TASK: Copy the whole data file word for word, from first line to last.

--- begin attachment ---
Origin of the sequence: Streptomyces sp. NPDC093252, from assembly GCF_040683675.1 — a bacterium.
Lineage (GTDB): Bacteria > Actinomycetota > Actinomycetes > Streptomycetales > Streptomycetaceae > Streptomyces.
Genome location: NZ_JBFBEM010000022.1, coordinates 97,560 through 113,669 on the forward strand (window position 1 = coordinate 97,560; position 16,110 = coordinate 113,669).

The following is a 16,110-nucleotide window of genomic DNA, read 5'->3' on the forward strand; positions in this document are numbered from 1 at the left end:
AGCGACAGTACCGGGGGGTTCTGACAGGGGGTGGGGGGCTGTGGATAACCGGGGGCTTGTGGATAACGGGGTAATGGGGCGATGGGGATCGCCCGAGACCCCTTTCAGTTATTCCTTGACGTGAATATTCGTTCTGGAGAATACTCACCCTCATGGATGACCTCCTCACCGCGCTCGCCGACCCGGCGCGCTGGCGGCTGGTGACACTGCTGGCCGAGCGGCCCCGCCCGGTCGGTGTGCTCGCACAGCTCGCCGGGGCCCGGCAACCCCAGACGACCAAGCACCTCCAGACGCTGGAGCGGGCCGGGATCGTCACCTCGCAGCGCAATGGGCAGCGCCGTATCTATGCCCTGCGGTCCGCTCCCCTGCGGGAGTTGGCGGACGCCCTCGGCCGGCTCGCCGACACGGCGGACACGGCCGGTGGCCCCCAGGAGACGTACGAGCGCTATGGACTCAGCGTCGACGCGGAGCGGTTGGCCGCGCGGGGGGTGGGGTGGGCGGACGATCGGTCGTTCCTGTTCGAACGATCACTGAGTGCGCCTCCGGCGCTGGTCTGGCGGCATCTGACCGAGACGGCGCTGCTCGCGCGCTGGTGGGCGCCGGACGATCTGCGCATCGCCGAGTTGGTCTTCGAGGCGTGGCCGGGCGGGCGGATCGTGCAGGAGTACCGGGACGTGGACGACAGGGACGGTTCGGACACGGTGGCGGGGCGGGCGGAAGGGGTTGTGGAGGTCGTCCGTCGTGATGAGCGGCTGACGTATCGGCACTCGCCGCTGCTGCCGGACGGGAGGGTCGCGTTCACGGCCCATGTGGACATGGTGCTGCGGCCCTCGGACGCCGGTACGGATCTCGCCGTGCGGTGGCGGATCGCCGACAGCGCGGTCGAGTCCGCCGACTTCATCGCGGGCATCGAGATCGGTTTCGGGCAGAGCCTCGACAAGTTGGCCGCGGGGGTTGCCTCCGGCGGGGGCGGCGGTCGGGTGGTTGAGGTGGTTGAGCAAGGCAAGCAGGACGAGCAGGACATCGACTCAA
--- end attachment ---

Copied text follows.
Origin of the sequence: Streptomyces sp. NPDC093252, from assembly GCF_040683675.1 — a bacterium.
Lineage (GTDB): Bacteria > Actinomycetota > Actinomycetes > Streptomycetales > Streptomycetaceae > Streptomyces.
Genome location: NZ_JBFBEM010000022.1, coordinates 97,560 through 113,669 on the forward strand (window position 1 = coordinate 97,560; position 16,110 = coordinate 113,669).

The following is a 16,110-nucleotide window of genomic DNA, read 5'->3' on the forward strand; positions in this document are numbered from 1 at the left end:
AGCGACAGTACCGGGGGGTTCTGACAGGGGGTGGGGGGCTGTGGATAACCGGGGGCTTGTGGATAACGGGGTAATGGGGCGATGGGGATCGCCCGAGACCCCTTTCAGTTATTCCTTGACGTGAATATTCGTTCTGGAGAATACTCACCCTCATGGATGACCTCCTCACCGCGCTCGCCGACCCGGCGCGCTGGCGGCTGGTGACACTGCTGGCCGAGCGGCCCCGCCCGGTCGGTGTGCTCGCACAGCTCGCCGGGGCCCGGCAACCCCAGACGACCAAGCACCTCCAGACGCTGGAGCGGGCCGGGATCGTCACCTCGCAGCGCAATGGGCAGCGCCGTATCTATGCCCTGCGGTCCGCTCCCCTGCGGGAGTTGGCGGACGCCCTCGGCCGGCTCGCCGACACGGCGGACACGGCCGGTGGCCCCCAGGAGACGTACGAGCGCTATGGACTCAGCGTCGACGCGGAGCGGTTGGCCGCGCGGGGGGTGGGGTGGGCGGACGATCGGTCGTTCCTGTTCGAACGATCACTGAGTGCGCCTCCGGCGCTGGTCTGGCGGCATCTGACCGAGACGGCGCTGCTCGCGCGCTGGTGGGCGCCGGACGATCTGCGCATCGCCGAGTTGGTCTTCGAGGCGTGGCCGGGCGGGCGGATCGTGCAGGAGTACCGGGACGTGGACGACAGGGACGGTTCGGACACGGTGGCGGGGCGGGCGGAAGGGGTTGTGGAGGTCGTCCGTCGTGATGAGCGGCTGACGTATCGGCACTCGCCGCTGCTGCCGGACGGGAGGGTCGCGTTCACGGCCCATGTGGACATGGTGCTGCGGCCCTCGGACGCCGGTACGGATCTCGCCGTGCGGTGGCGGATCGCCGACAGCGCGGTCGAGTCCGCCGACTTCATCGCGGGCATCGAGATCGGTTTCGGGCAGAGCCTCGACAAGTTGGCCGCGGGGGTTGCCTCCGGCGGGGGCGGCGGTCGGGTGGTTGAGGTGGTTGAGCAAGGCAAGCAGGACGAGCAGGACATCGACTCAA